The world is a complex place and any simple description of it will be incomplete, but I think it is fair to say we are the subjects of an artificial system of theft and oppression that continues to make the world harder to live in.
Look at the sources of power in the world. Look at government, corporations and the media. Laws written for rich people have created a system where it is necessary for us all to sell our labour to the owners of businesses. They own the land, the factories, the offices, the infrastructure. We need to earn money to survive and the best and sometimes only way to make money is to work for a large corporation. We make money for the people who own and run the corporation and they give us back some of it. Next, the government takes its share, claiming it needs it for roads, schools, hospitals, pensions and security, and gives as much as it can (for example through contracts) to corporations. It does not give people a choice to keep that money, decide what to do with it themselves and get what they need through mutual aid (helping each other) like they used to. Some people work their whole lives making others rich and still end up penniless. Why? Because they didn’t work hard enough? Because they were evil in a past life?
The media tell us to consume. The remaining money we have earned, the last bones we have been thrown, we are encouraged to spend on things that make us feel rich: nice houses, cars, furniture, decorations, restaurants, two-week vacations and fancy coffee. Consumers spend their lives working for corporations and giving most of their money back to them. Instead of pursuing their dreams, they work hard in order to spend hard.
I understand people who do not do anything about it. Politics can be pretty boring. I disagree with people who say you should pay attention to politics even if you are not interested in it. You should not be compelled to pay attention to the news and what it tells you the people in power are doing. If they do not have your consent, they should not spend your money or pass laws over you. Moreover, most of the people who expect you to follow politics pay attention to the wrong things. They watch party nominations and election results and contribute to political parties and candidates who never make any real changes. But the media tell us those are the important things. That is how we can make a difference. There are no alternatives, except competing warlords or some USSR/North Korea nightmare. The system works. Stop questioning the system.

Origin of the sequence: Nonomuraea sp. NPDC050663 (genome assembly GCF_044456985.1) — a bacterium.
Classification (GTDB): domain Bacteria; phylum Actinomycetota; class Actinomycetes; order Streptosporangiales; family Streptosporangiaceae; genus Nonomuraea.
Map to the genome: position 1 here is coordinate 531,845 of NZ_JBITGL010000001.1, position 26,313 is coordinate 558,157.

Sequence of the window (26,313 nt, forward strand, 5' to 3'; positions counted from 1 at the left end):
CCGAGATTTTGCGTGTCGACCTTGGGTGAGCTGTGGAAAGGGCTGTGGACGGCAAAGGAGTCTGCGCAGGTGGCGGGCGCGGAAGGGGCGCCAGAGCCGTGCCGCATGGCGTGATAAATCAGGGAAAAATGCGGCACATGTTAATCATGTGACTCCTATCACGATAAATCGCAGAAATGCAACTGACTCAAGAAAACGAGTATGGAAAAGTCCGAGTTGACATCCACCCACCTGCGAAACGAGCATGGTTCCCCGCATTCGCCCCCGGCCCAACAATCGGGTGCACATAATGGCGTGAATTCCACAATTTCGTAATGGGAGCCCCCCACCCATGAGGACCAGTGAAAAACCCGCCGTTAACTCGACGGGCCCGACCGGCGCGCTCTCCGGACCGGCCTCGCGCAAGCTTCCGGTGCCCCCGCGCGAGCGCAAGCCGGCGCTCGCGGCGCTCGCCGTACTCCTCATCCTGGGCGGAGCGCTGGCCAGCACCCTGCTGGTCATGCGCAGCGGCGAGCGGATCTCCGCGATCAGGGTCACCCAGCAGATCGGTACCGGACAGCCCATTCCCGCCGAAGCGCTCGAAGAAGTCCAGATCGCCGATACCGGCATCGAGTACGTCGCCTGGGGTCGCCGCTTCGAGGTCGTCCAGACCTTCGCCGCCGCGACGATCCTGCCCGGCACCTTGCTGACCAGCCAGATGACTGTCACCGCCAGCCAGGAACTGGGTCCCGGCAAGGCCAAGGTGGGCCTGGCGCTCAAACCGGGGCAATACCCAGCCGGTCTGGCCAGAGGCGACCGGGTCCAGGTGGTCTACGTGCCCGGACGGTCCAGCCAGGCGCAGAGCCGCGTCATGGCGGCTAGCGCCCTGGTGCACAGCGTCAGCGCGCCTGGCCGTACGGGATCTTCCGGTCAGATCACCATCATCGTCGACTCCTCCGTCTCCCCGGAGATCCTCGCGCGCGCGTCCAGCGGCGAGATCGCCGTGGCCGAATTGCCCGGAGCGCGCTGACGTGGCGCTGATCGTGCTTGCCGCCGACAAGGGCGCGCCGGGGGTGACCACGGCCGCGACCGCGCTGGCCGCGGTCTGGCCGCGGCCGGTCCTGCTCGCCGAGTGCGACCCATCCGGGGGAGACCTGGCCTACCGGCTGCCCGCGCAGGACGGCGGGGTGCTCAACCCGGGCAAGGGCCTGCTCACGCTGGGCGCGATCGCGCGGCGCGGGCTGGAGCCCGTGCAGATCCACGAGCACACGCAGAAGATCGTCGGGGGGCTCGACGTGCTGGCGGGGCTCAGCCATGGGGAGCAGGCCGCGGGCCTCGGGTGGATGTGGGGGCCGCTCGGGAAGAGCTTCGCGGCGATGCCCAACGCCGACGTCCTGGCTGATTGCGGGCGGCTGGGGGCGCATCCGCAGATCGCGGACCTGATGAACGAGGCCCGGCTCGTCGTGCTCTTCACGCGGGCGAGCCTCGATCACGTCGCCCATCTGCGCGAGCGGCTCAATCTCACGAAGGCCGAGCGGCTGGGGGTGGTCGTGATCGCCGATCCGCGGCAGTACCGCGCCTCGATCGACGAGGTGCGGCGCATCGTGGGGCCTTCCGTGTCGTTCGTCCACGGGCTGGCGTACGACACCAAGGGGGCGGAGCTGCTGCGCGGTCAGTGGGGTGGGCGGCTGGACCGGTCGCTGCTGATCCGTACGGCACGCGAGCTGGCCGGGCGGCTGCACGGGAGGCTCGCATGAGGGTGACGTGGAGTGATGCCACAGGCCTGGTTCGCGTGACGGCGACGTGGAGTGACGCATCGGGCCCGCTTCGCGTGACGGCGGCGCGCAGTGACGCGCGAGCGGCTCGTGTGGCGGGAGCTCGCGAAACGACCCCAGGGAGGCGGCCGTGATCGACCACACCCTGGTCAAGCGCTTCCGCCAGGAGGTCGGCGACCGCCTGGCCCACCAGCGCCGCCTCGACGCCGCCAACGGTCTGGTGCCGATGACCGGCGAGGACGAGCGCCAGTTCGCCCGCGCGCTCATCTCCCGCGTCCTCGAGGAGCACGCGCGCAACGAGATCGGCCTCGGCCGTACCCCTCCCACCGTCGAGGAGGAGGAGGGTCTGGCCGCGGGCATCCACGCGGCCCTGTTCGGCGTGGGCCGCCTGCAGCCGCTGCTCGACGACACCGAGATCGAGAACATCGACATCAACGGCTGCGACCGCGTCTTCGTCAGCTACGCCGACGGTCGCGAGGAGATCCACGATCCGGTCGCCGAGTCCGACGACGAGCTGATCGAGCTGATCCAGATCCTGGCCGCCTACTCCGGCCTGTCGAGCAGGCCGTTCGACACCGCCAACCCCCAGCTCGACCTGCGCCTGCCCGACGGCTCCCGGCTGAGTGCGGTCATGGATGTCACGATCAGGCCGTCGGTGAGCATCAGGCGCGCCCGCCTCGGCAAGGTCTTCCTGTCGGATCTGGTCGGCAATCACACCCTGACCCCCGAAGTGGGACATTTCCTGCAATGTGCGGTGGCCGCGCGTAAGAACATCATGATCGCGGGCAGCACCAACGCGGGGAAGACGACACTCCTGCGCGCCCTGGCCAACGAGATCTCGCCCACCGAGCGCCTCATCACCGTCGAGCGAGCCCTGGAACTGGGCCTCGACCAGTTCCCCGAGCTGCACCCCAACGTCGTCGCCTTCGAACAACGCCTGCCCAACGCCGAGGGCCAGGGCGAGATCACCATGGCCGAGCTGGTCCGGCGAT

Enormous power is thus concentrated in the hands of only a few thousand people, most of whose names you and I have never heard before. A few million or so more wield power on the national level in different parts of the world with some autonomy (think the generals in Egypt) but they have mutually beneficial relationships with members of the upper ranks of the global elite. Look at what the elite do with their power. In the old days, a king would send soldiers somewhere and thousands of people would die. They had power over small parts of the world. Nowadays, power has become global, and as such the crises it leads to have gone global as well. Look at all the (supposedly unintended) consequences of all the wars the US government has been leading, all the people who have been tortured and killed, or who lost their homes and their livelihoods, and continue to do so even after the foreign militaries have left. And yet, consider who has got rich from those wars. Look at the economic carnage from the last financial crisis. Look how many people lost their jobs, homes and all their money, all around the world. And yet, the people who caused it actually made more money from it. And they tell you not to worry, because there will be an economic recovery. Do you believe them? Where is the justice?